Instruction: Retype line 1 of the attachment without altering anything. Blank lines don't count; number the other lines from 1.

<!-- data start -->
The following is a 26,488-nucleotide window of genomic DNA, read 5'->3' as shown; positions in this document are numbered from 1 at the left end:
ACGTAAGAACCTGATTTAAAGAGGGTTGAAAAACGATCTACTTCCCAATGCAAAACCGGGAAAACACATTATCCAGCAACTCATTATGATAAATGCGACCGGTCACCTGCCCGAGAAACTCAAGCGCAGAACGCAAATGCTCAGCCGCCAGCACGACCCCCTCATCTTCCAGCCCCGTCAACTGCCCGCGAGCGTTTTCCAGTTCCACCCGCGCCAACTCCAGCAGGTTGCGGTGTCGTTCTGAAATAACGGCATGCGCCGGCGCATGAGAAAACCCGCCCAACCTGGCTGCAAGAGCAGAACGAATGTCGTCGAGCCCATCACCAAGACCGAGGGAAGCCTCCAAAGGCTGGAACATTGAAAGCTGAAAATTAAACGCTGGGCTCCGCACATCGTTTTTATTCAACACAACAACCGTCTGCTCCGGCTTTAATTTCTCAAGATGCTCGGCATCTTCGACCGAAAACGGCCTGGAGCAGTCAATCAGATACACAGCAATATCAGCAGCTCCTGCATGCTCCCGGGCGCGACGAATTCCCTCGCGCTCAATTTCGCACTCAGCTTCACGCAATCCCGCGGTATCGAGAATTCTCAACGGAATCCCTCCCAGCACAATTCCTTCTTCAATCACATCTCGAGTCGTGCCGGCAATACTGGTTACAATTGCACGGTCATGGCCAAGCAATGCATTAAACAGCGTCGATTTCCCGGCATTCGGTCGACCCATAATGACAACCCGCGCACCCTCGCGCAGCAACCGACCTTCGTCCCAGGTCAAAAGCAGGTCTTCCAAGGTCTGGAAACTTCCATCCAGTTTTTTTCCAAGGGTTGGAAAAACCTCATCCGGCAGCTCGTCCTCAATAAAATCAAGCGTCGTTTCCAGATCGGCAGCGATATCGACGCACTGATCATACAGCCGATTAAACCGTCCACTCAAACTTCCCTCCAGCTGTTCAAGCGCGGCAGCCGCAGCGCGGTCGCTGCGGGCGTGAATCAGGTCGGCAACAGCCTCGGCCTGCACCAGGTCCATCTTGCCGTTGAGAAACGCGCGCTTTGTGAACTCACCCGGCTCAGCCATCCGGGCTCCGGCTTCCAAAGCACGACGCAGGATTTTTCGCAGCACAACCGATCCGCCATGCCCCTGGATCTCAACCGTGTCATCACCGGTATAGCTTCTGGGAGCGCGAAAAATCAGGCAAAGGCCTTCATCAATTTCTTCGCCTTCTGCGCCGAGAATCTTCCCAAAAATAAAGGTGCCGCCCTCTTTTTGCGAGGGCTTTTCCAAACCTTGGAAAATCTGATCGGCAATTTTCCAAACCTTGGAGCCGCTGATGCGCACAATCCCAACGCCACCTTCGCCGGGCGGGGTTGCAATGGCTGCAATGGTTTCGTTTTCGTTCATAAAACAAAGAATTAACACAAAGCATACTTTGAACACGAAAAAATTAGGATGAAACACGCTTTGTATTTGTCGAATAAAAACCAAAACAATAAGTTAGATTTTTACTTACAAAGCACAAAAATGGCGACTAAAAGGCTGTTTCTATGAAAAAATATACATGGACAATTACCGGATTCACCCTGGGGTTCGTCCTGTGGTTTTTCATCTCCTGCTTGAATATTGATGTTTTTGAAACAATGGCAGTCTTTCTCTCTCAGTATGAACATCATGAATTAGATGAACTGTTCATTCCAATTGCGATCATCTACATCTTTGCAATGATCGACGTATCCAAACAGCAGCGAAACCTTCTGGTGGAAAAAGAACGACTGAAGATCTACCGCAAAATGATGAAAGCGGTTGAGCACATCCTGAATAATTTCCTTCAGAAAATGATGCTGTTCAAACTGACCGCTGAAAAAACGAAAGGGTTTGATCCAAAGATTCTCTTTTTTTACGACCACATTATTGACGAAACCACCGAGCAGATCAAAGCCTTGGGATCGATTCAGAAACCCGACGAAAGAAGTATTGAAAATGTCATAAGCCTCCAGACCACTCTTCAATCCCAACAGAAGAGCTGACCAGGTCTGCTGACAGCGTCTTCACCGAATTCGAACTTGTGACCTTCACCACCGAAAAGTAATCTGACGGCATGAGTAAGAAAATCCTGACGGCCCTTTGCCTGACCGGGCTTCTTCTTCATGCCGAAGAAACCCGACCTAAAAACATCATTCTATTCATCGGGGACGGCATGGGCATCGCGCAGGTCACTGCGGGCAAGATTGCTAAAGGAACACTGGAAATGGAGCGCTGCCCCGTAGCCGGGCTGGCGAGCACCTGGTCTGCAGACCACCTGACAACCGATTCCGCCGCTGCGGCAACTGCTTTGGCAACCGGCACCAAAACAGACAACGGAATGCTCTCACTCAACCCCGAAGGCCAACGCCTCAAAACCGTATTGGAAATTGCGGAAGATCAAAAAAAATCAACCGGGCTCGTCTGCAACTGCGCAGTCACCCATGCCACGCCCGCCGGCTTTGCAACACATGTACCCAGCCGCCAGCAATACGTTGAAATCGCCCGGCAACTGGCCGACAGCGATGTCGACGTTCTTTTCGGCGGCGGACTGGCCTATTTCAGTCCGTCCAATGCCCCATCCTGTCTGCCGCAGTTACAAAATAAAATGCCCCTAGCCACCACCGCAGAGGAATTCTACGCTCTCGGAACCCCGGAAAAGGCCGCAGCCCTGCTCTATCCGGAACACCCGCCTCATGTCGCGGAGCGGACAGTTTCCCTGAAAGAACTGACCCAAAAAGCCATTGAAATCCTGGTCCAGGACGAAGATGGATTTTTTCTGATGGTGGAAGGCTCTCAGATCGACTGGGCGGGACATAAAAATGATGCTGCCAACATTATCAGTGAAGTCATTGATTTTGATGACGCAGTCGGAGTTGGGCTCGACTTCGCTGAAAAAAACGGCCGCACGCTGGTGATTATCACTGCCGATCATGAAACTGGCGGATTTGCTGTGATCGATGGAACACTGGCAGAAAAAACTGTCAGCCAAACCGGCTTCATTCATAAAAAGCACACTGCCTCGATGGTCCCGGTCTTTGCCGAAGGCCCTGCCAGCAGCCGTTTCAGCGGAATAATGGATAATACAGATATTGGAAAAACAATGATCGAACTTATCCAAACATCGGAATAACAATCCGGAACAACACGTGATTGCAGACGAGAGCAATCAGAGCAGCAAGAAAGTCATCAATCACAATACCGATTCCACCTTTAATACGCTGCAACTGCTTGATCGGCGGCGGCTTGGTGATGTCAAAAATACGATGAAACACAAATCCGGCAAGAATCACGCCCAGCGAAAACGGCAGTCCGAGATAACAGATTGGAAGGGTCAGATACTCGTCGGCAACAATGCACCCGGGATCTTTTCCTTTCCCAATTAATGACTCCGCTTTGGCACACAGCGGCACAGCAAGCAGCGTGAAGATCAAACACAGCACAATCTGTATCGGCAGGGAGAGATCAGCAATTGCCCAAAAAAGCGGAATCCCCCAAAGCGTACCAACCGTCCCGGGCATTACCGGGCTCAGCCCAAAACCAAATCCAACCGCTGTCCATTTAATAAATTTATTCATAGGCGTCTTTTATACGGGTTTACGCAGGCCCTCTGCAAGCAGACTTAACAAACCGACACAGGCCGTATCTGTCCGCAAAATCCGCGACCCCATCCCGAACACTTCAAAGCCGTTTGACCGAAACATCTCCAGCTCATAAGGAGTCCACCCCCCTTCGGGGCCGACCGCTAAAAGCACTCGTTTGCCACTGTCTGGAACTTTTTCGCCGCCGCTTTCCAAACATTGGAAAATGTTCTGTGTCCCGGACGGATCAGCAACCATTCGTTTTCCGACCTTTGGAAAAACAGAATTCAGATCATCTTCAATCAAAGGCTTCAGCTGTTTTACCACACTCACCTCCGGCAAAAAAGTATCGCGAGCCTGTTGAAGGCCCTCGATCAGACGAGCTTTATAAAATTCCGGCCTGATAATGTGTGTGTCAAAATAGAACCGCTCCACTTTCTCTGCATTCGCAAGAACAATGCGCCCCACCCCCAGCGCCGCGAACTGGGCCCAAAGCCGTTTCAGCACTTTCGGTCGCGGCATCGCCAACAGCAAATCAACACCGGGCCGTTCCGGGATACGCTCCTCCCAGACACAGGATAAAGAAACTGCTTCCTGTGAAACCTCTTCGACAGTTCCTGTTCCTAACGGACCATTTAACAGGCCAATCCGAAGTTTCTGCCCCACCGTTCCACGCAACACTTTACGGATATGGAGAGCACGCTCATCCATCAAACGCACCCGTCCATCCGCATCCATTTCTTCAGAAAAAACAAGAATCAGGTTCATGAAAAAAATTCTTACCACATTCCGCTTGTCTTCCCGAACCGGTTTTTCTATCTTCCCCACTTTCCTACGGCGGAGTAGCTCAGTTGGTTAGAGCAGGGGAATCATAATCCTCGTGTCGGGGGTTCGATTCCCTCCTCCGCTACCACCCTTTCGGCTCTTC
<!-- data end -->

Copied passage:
The following is a 26,488-nucleotide window of genomic DNA, read 5'->3' as shown; positions in this document are numbered from 1 at the left end: